The Terra Cotta Warriors and Horses is a sensational archeological find of all times. It has put Xian on the map for tourists. It was listed by UNESCO in 1987 as one of the world cultural heritages.

The No.1 Pit is the largest and first unearthed pit, which has over 6,000 full-scale terra cotta warriors and horses. At present, about 1,000 of them have been unearthed and ranked at a well-organized battle array.

These warriors’ facial expressions could be seen clearly although they have been buried for more than 2,000 years. Located to the northeast of No.1 Pit, the Terra Cotta Pit No.2 is more spectacular where the general, the kneeling archer and the warrior with saddle horse were excavated.

The Pit No.3 is smaller than the previous two, but it is said to be the headquarters of the emperor’s army.

Our guide will accompany you to these three pits and see the selected collections at the affiliated exhibition hall.

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Changan Travel Guide:Huashan

Thousands of years ago, here was the largest and most prosperous city of the world —— Changan; after the millennium, the deep culture seems to let me return to the Tang. This ancient city has quietly waiting for a thousand years, let’s ride the time tunnel and cross back to Changan with me!

Situated in Huayin City, 120 kilometers (about 75 miles) east from Xi’an City of Shaanxi Province, Mt. Huashan is known as ‘The Number One Precipitous Mountain under Heaven’. It is one of the five sacred mountains in China. The other four mountains are Mt. Taishan in Shandong, Mt. Hengshan in Hunan, Mt. Hengshan in Shanxi, and Mt. Songshan in Henan.

In ancient times, Mt. Huashan was called Mt. Taihuashan. From a distance the five peaks seem to form the shape of a ‘flower’ (hua in Chinese), hence the name ‘Huashan’. It is famous for its natural vistas of steep and narrow paths, precipitous crags, and a high mountain range.

It is home to several influential Taoist temples where emperors of past dynasties made pilgrimages, making Mt. Huashan the holy land of Taoism.

Usually tourists climb up the mountain assisted by the iron chains along the way and start their tour from Yuquan Yuan (Jade Spring Temple), one of the main Taoist temples in China located at the foot of Mt. Huashan. It has the architectural style of the classical gardens in south China. There is a pond in the center and several pavilions around it.

Walking through the Wuyou Pavilion, the Long Corridor of Seventy-two Windows comes into view, and afterwards Qingke Ping where a big rock called ‘Huixin Rock’ can be seen. It is said that ‘Huixin Rock’ is a reminder for those who wish to stop their tour at this point. Beside the rock are the precipitous 370 rock steps called ‘Qianchi Zhuang’ considered to be the primary breath-taking path of Mt. Huashan.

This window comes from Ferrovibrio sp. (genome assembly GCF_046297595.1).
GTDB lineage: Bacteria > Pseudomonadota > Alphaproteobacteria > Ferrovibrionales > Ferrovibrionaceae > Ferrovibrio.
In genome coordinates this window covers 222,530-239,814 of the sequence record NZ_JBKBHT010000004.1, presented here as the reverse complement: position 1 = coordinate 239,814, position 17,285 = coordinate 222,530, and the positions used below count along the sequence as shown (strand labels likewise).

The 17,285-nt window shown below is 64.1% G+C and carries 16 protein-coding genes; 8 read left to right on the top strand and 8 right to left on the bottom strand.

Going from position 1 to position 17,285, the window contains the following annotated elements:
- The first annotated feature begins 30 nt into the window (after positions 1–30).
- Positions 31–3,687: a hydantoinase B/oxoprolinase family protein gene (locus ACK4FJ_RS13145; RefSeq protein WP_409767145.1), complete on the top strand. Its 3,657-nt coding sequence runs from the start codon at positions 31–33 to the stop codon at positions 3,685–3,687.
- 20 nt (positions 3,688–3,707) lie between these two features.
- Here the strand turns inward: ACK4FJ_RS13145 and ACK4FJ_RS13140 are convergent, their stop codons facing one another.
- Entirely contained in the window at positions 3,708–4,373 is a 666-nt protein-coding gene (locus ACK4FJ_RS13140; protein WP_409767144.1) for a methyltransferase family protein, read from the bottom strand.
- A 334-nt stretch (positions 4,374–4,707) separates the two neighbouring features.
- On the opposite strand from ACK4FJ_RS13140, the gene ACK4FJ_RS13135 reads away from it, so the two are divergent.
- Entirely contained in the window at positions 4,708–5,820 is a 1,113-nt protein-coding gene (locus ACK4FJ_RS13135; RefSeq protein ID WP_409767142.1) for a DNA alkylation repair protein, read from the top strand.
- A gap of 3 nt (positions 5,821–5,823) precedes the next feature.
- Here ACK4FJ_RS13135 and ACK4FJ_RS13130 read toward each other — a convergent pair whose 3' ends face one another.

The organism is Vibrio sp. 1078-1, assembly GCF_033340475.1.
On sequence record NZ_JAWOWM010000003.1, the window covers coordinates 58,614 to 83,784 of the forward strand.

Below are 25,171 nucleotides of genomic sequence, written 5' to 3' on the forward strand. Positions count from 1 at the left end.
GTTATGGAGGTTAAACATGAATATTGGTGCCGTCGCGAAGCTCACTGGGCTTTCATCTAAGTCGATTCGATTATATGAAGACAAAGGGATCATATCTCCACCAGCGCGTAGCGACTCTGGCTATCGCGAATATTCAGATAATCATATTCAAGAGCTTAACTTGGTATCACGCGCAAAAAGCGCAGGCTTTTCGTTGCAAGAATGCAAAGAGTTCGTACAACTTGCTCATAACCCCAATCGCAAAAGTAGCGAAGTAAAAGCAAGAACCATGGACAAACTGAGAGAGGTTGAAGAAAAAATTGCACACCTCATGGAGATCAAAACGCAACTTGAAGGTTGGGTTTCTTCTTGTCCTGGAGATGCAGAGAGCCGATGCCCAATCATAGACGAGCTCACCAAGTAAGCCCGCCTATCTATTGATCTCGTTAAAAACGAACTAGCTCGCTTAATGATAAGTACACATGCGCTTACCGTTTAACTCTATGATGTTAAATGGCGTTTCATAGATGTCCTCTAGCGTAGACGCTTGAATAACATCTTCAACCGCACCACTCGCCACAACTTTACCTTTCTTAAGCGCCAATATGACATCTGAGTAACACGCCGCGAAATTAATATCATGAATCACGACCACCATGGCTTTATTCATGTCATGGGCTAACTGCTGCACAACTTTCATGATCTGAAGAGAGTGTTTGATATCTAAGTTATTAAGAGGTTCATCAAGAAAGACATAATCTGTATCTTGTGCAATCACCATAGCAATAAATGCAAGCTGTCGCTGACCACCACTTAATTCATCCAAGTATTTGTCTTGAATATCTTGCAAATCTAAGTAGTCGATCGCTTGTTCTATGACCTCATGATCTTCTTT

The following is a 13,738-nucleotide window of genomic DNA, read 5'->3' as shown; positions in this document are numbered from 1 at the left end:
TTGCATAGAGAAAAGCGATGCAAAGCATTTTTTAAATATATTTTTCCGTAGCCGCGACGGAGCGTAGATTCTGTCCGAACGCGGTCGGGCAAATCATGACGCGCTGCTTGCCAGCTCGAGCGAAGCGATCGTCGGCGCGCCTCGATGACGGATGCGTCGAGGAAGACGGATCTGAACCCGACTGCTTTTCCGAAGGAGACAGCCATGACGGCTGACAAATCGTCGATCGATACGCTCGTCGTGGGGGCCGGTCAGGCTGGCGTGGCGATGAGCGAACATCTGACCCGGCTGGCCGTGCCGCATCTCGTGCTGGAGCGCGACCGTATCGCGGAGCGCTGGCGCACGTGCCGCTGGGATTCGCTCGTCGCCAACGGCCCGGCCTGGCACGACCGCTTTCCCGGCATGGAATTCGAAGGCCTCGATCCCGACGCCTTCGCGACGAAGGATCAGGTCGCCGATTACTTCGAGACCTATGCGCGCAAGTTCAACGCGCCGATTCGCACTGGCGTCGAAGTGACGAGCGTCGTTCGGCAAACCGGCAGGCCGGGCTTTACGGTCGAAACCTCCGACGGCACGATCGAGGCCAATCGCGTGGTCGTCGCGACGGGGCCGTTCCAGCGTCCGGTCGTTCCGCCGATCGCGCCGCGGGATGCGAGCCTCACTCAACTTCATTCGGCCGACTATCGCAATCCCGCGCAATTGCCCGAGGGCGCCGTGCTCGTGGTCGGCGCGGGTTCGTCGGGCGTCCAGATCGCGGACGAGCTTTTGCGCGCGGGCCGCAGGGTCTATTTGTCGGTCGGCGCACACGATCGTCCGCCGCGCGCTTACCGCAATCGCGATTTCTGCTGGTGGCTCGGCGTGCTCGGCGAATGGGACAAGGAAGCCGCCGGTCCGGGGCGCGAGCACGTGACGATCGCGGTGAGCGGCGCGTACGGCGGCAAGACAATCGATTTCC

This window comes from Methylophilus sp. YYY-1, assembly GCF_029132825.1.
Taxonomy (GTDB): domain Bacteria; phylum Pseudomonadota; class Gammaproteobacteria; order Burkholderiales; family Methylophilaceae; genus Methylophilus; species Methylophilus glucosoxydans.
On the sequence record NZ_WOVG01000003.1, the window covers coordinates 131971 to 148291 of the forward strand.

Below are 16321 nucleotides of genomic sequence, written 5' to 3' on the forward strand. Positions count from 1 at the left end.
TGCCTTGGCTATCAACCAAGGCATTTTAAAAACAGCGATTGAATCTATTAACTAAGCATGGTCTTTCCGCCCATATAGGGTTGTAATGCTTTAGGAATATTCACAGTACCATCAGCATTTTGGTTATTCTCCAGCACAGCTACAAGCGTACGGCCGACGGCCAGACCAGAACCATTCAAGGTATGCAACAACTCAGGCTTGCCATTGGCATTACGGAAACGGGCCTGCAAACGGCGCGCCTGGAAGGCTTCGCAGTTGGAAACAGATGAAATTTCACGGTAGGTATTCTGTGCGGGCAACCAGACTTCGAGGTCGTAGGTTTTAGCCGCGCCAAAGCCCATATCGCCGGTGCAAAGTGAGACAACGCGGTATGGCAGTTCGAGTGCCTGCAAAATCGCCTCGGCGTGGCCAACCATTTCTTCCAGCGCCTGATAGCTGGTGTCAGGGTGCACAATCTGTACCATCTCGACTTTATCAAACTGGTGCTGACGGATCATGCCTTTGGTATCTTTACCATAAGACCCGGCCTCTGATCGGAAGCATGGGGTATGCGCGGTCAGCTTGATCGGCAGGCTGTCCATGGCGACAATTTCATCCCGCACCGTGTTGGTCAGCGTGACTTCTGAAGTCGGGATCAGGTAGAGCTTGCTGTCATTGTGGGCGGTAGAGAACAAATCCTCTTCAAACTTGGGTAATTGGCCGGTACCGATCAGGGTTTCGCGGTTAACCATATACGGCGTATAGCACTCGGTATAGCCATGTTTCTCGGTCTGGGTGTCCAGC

When climbing, only a gleam of sky above can be seen, making climbers feel as if they were at the bottom of a well.

Across the ‘Qianchi Zhuang’ are two similar precipitous paths-respectively called ‘Baichi Xia’ and ‘Laojun Li’ above which climbers reach Mt. Huashan’s North Peak. There are precipitous cliffs on all sides of North Peak, making it look like a flat terrace in the clouds, hence the name Cloud Terrace Peak. It is 1,614 meters (about 5,295 feet) high.

Three sides are cliffs and one side is to the ‘Ca’er (the ear rubbing the cliff) Cliff’ which is the fourth precipitous path where tourists can climb up only by pressing an ear close to the cliff. In the waist of North Peak trees are luxuriantly green, creating a good rest spot.

When climbing over the ‘Blue Dragon Range’, regarded as the must-pass way to the other four peaks from North Peak, travelers arrive at Gold Lock Pass. Mt. Huashan visitors know that it is customary to buy a golden lock, and then lock it in the iron chains on both sides of the Gold Lock Pass for families and friends to pray for their safety and health.

It is a marvelous spectacle to see thousands of golden locks in the iron chains. Within the mountain gate of Gold Lock Pass, a huge golden lock of about 4 meters (about 4.37 yards) long and 1 .5 meters (about 1.64 yards) high stands in a big rock. It is made of pure copper and forged by 9,999 locks left by visitors. It is a popular photo site.